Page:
Choline, besides getting converted to trimethylglycine, can also be converted to acetylcholine, an important neurotransmitter. Choline reacts with coenzyme acetyl-COA, which via an enzyme called choline acetyltransferase results in a transfer of an acetyl group from coenzyme acetyl-COA to choline. Acetylcholine regulates many functions both in our bodies and brains. One of the most prominent functions of acetylcholine is that it regulates muscle contractions. As a thought experiment, clench your hand into a fist and then relax it again. This seems like a very simple task. However, if we look at this from a molecular biology standpoint, this task turns out to be fairly complex and delicate. Below is a brief description of how acetylcholine participates in contracting your muscles to form a fist:
1. A signal from your brain travels down nerve pathways into your hand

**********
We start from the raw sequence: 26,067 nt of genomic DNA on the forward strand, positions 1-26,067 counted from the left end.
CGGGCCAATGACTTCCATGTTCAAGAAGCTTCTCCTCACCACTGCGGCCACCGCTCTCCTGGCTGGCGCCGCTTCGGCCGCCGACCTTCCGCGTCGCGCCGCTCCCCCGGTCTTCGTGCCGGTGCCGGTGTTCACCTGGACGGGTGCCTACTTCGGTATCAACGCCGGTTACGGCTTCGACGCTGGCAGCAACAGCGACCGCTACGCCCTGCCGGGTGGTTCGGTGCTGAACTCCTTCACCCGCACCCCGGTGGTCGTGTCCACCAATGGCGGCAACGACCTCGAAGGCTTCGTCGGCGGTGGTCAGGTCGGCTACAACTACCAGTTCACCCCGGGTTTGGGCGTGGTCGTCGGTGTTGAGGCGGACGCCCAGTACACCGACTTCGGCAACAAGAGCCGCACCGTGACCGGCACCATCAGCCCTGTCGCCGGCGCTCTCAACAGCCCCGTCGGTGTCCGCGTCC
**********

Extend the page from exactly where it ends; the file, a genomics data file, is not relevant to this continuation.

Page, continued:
2. This signal triggers the release of acetylcholine at the neuromuscular junction
3. The acetylcholine attaches to nicotinic receptor on smooth muscle fibers, causing the muscles in your hand to contract in order to form a fist
4. The acetylcholine releases from the receptor and is cleared out by an enzyme called acetylcholinesterase, this causes your clenched fist to relax again.
This is a very delicate process because there has to be an on/off switch for relaxing and contracting your muscles. This on/off switch is largely dependent on the release and clearance of acetylcholine. It has been found that inhibiting the acetylcholinesterase enzyme to a certain degree may promote cognitive function. This has sparked a wide array of research into the function of acetylcholine in the brain. What has been found is that acetylcholine supports a wide array of neurological functions such as mood, memory, learning, perception, sleep and wakefulness. Therefore, promoting acetylcholine levels in the brain may lead to support of overall brain health and cognitive function.